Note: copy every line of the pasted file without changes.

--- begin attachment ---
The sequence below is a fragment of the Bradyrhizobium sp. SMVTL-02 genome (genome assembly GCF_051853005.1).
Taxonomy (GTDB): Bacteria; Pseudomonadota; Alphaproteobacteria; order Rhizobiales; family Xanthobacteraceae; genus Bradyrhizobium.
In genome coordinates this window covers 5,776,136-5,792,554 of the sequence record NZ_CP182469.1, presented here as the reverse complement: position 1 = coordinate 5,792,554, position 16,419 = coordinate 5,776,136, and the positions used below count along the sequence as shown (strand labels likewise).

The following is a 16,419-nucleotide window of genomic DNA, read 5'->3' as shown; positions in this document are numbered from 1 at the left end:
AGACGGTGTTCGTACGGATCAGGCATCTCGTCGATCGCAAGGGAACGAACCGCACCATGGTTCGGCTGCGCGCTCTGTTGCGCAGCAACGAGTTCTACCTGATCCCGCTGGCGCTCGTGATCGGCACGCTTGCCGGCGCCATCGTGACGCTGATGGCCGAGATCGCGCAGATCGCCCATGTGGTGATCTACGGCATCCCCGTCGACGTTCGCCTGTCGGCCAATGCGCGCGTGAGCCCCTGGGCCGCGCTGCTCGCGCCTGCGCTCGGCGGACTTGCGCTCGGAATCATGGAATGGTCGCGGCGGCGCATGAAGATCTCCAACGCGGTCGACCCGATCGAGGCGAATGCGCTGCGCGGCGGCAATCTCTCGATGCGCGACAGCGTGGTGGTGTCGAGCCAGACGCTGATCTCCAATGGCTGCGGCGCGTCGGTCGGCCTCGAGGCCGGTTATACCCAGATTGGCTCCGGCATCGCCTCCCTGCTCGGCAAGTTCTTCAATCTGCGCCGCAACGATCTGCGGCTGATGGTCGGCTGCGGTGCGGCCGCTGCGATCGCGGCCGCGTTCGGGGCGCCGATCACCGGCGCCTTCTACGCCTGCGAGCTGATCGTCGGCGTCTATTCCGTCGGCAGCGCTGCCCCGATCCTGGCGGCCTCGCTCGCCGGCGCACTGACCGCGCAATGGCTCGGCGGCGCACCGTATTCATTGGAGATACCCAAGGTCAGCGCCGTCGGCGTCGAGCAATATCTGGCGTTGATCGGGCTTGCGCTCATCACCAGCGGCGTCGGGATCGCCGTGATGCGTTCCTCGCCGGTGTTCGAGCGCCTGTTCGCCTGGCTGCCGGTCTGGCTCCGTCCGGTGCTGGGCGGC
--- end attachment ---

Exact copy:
The sequence below is a fragment of the Bradyrhizobium sp. SMVTL-02 genome (genome assembly GCF_051853005.1).
Taxonomy (GTDB): Bacteria; Pseudomonadota; Alphaproteobacteria; order Rhizobiales; family Xanthobacteraceae; genus Bradyrhizobium.
In genome coordinates this window covers 5,776,136-5,792,554 of the sequence record NZ_CP182469.1, presented here as the reverse complement: position 1 = coordinate 5,792,554, position 16,419 = coordinate 5,776,136, and the positions used below count along the sequence as shown (strand labels likewise).

The following is a 16,419-nucleotide window of genomic DNA, read 5'->3' as shown; positions in this document are numbered from 1 at the left end:
AGACGGTGTTCGTACGGATCAGGCATCTCGTCGATCGCAAGGGAACGAACCGCACCATGGTTCGGCTGCGCGCTCTGTTGCGCAGCAACGAGTTCTACCTGATCCCGCTGGCGCTCGTGATCGGCACGCTTGCCGGCGCCATCGTGACGCTGATGGCCGAGATCGCGCAGATCGCCCATGTGGTGATCTACGGCATCCCCGTCGACGTTCGCCTGTCGGCCAATGCGCGCGTGAGCCCCTGGGCCGCGCTGCTCGCGCCTGCGCTCGGCGGACTTGCGCTCGGAATCATGGAATGGTCGCGGCGGCGCATGAAGATCTCCAACGCGGTCGACCCGATCGAGGCGAATGCGCTGCGCGGCGGCAATCTCTCGATGCGCGACAGCGTGGTGGTGTCGAGCCAGACGCTGATCTCCAATGGCTGCGGCGCGTCGGTCGGCCTCGAGGCCGGTTATACCCAGATTGGCTCCGGCATCGCCTCCCTGCTCGGCAAGTTCTTCAATCTGCGCCGCAACGATCTGCGGCTGATGGTCGGCTGCGGTGCGGCCGCTGCGATCGCGGCCGCGTTCGGGGCGCCGATCACCGGCGCCTTCTACGCCTGCGAGCTGATCGTCGGCGTCTATTCCGTCGGCAGCGCTGCCCCGATCCTGGCGGCCTCGCTCGCCGGCGCACTGACCGCGCAATGGCTCGGCGGCGCACCGTATTCATTGGAGATACCCAAGGTCAGCGCCGTCGGCGTCGAGCAATATCTGGCGTTGATCGGGCTTGCGCTCATCACCAGCGGCGTCGGGATCGCCGTGATGCGTTCCTCGCCGGTGTTCGAGCGCCTGTTCGCCTGGCTGCCGGTCTGGCTCCGTCCGGTGCTGGGCGGC